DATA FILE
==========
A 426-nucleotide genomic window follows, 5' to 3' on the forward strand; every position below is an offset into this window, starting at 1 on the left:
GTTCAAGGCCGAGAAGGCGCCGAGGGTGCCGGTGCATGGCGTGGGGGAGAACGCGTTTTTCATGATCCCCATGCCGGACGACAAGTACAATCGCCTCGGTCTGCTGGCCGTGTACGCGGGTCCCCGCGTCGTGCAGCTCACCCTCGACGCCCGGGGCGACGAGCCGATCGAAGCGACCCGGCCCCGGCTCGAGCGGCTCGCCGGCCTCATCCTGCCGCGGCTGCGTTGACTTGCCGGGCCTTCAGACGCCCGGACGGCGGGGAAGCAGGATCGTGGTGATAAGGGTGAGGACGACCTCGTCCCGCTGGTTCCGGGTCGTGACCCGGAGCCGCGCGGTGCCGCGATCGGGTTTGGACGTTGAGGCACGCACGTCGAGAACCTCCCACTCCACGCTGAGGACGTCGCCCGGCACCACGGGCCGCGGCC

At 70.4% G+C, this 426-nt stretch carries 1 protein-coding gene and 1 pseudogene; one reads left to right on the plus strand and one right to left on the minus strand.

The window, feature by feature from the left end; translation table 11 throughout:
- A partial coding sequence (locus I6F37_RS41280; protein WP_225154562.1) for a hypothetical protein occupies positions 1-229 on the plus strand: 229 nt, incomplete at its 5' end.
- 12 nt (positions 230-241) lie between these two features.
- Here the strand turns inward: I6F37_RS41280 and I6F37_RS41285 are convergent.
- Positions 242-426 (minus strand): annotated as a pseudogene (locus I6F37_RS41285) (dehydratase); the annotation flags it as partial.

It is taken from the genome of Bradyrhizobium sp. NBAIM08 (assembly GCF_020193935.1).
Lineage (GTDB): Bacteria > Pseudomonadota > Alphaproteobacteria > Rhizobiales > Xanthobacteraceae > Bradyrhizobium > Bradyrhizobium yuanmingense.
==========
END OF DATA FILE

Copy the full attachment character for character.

A 426-nucleotide genomic window follows, 5' to 3' on the forward strand; every position below is an offset into this window, starting at 1 on the left:
GTTCAAGGCCGAGAAGGCGCCGAGGGTGCCGGTGCATGGCGTGGGGGAGAACGCGTTTTTCATGATCCCCATGCCGGACGACAAGTACAATCGCCTCGGTCTGCTGGCCGTGTACGCGGGTCCCCGCGTCGTGCAGCTCACCCTCGACGCCCGGGGCGACGAGCCGATCGAAGCGACCCGGCCCCGGCTCGAGCGGCTCGCCGGCCTCATCCTGCCGCGGCTGCGTTGACTTGCCGGGCCTTCAGACGCCCGGACGGCGGGGAAGCAGGATCGTGGTGATAAGGGTGAGGACGACCTCGTCCCGCTGGTTCCGGGTCGTGACCCGGAGCCGCGCGGTGCCGCGATCGGGTTTGGACGTTGAGGCACGCACGTCGAGAACCTCCCACTCCACGCTGAGGACGTCGCCCGGCACCACGGGCCGCGGCC

At 70.4% G+C, this 426-nt stretch carries 1 protein-coding gene and 1 pseudogene; one reads left to right on the plus strand and one right to left on the minus strand.

The window, feature by feature from the left end; translation table 11 throughout:
- A partial coding sequence (locus I6F37_RS41280; protein WP_225154562.1) for a hypothetical protein occupies positions 1-229 on the plus strand: 229 nt, incomplete at its 5' end.
- 12 nt (positions 230-241) lie between these two features.
- Here the strand turns inward: I6F37_RS41280 and I6F37_RS41285 are convergent.
- Positions 242-426 (minus strand): annotated as a pseudogene (locus I6F37_RS41285) (dehydratase); the annotation flags it as partial.

It is taken from the genome of Bradyrhizobium sp. NBAIM08 (assembly GCF_020193935.1).
Lineage (GTDB): Bacteria > Pseudomonadota > Alphaproteobacteria > Rhizobiales > Xanthobacteraceae > Bradyrhizobium > Bradyrhizobium yuanmingense.